The Target Moves Again: DOL Revises FFCRA RegulationsSeptember 15, 2020
A New York federal judge recently issued a decision that invalidated certain provisions of the U.S. Department of Labor (DOL) regulations interpreting the provisions of the Families First Coronavirus Response Act (FFCRA). Because the judge left a number of unanswered questions with respect to what employers were supposed to do as a result of that decision and, additionally, because there were concerns with regard to the position the DOL would take going forward, employers were forced to hold their breath and wait for the issuance of new regulations. They were finally issued last Friday night.
Originally, the DOL regulations broadly exempted healthcare employees from the coverage of the FFCRA and available paid and extended leave. The exemption was so broad that it could have excluded, for example, custodial employees in a healthcare facility. The new regulations narrowed the scope of the exemption to those employees most closely associated with providing patient care. The rule specified that such areas as IT, building maintenance, human resources, cooks, etc. would not be excluded from eligibility for leave and payments specified in the FFCRA. Please contact us for further details.
Leave and Available Work:
One of the issues of greatest concern in the judge’s decision was his conclusion that even if an employer did not have available work for an employee who otherwise qualified for leave, because of, for example, a full or partial closure of the business or furloughs, the FFCRA leave had to be paid. That led to the anomalous situation in which, as an example, if ten employees were furloughed, but only two of them qualified for FFCRA leave, those two employees would be eligible for paid leave, while the other eight employees would not. The DOL, in its revised regulations, did not back off its original position that in order for a “leave” to take place, there had to be available work for the employee to take leave from.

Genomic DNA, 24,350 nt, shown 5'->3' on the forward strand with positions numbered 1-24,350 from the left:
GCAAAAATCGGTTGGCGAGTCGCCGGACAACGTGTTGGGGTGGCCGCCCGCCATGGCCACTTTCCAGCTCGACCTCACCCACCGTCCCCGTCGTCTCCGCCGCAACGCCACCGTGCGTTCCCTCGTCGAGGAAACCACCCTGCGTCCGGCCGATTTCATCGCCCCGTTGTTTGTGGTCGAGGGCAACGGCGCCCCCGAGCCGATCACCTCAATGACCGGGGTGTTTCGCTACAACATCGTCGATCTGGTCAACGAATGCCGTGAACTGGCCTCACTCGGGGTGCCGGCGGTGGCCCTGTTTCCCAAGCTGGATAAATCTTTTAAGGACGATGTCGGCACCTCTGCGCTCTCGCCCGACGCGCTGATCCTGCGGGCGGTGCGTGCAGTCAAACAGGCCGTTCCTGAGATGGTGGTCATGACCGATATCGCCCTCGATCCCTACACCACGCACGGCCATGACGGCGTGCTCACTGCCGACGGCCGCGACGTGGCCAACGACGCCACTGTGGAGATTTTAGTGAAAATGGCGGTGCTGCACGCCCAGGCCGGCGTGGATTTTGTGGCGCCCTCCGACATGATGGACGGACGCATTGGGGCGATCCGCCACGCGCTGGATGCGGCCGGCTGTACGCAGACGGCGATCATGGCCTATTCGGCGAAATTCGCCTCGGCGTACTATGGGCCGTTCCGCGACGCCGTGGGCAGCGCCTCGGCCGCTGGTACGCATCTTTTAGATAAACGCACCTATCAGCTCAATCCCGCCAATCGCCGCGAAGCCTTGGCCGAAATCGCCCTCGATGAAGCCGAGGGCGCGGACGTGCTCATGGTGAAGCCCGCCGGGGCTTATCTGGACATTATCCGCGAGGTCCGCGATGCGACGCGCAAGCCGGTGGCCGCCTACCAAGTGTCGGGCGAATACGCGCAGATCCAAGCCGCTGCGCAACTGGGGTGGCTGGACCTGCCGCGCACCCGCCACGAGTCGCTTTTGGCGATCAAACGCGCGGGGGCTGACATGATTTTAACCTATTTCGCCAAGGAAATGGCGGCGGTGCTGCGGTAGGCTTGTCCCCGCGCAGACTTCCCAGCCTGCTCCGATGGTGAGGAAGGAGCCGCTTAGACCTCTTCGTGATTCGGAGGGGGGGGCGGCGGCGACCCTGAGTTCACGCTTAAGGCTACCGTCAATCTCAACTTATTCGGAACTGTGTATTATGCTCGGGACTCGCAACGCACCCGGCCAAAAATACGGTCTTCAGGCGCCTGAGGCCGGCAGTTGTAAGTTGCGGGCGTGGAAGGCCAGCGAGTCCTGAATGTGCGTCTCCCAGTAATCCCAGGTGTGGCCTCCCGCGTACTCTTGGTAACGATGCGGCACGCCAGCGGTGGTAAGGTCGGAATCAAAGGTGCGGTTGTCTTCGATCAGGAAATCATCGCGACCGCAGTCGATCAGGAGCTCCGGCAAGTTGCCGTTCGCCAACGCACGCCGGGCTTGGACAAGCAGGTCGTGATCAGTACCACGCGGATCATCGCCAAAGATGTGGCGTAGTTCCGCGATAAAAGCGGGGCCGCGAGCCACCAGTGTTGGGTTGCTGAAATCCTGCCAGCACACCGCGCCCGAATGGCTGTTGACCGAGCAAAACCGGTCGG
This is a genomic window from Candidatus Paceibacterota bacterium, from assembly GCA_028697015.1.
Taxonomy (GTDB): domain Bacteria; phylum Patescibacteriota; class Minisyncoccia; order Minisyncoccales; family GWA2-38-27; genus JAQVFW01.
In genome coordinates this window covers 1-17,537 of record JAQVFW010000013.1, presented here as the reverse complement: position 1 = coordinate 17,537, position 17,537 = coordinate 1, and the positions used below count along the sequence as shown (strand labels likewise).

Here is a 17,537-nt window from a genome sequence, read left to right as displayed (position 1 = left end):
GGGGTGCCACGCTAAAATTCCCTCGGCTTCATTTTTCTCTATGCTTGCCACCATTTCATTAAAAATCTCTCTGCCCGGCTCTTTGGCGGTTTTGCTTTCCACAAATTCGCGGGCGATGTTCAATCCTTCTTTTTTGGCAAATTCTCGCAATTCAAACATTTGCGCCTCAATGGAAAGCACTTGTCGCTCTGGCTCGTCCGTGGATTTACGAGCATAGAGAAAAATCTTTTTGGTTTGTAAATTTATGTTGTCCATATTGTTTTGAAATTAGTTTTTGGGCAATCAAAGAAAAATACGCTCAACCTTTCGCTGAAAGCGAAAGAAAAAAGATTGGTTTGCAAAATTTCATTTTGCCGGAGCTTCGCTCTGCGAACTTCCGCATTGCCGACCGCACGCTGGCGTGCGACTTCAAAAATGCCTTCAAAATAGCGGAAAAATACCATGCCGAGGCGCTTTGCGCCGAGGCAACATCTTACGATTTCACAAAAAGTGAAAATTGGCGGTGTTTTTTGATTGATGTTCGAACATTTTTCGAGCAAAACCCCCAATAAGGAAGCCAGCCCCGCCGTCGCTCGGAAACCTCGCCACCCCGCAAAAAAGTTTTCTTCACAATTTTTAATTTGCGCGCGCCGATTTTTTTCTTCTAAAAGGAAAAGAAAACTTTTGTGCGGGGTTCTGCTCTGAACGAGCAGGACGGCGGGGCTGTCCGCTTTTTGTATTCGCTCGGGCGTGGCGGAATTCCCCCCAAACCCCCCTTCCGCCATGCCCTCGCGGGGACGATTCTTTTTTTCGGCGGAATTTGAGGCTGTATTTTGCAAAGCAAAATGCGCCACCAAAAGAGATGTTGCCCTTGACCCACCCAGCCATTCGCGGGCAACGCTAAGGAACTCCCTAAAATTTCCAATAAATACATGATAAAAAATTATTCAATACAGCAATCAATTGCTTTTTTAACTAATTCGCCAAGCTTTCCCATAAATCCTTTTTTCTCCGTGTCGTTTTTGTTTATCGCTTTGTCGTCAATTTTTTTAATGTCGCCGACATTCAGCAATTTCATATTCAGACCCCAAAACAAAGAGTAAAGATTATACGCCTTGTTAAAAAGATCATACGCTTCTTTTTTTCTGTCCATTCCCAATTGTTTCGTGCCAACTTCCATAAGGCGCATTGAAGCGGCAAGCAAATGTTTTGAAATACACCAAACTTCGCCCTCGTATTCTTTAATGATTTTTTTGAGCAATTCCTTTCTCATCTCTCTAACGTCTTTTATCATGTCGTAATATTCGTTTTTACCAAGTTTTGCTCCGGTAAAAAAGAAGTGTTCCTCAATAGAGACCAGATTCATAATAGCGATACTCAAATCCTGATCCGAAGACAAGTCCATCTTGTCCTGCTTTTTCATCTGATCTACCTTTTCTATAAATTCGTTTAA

In the original DOL regulations, in order for employees to take intermittent leave under the FFCRA, the employer’s consent was required. In other words, an employer could insist that any FFCRA leave for which an employee qualified had to be taken on a single continuous basis rather than intermittently. The judge held that if the leave was based upon situations such as an employee’s positive test for COVID or situations in which a recent exposure to a person who may have COVID may lead to a positive test, that requirement was valid. In those situations the employer would not want the employee to return to work, and potentially infect others in the workplace. However, with respect to leave related to unavailable childcare or closed school, the judge held that there was no logical basis for the DOL to require employer consent for intermittent leave.
In response, the DOL reaffirmed its original position that intermittent FFCRA leave still required the consent of the employer. However, certain exceptions were carved out by the new regulations. More specifically, in a hybrid situation in which, for example, students may attend school every other day or attend school for only two or three consecutive days or for half days only, the DOL concluded that such leave was really not “intermittent.” Rather, the DOL determined that in that situation, “intermittent leave is not needed because the school literally closes…and opens repeatedly.” Those situations were distinguished from the scenario in which the school is closed for some period of time, and the employee wishes to take leave only for certain portions of that period for reasons other than the school’s in-person instruction schedule. The DOL noted that under those circumstances, the employee’s FFCRA leave is intermittent and would require his or her employer’s agreement.
In the original FFCRA regulations, it was required that employees provide documentation prior to leave under the FFCRA. As a side note, due to the practicalities involved, many employers applied that requirement in a very “relaxed” fashion. In its revised regulations, the DOL provided that, as under the legacy FMLA, documentation need not necessarily be provided before the leave begins but rather as soon as it becomes practicable to provide it. If documentation is available prior to the start of the leave, such as when a school or daycare announces a closing at some point in the future, documentation should be provided as soon as it is available.
In addition to the regulations released last Friday, the DOL added three FAQs that address the judge’s decision and the new regulations. Those new FAQs are available on the DOL COVID-related website at https://www.dol.gov/agencies/eta/coronavirus.
As noted in our last Alert, it is important that employers keep track of developments in this area. It has proved to be one of the more fluid areas of employment law in the last years and undoubtedly will continue to be.
|Labor and Employment:
Diana Morales McFarland
Contact information for the complete McGrath North’s COVID-19 Response Team can be found here.
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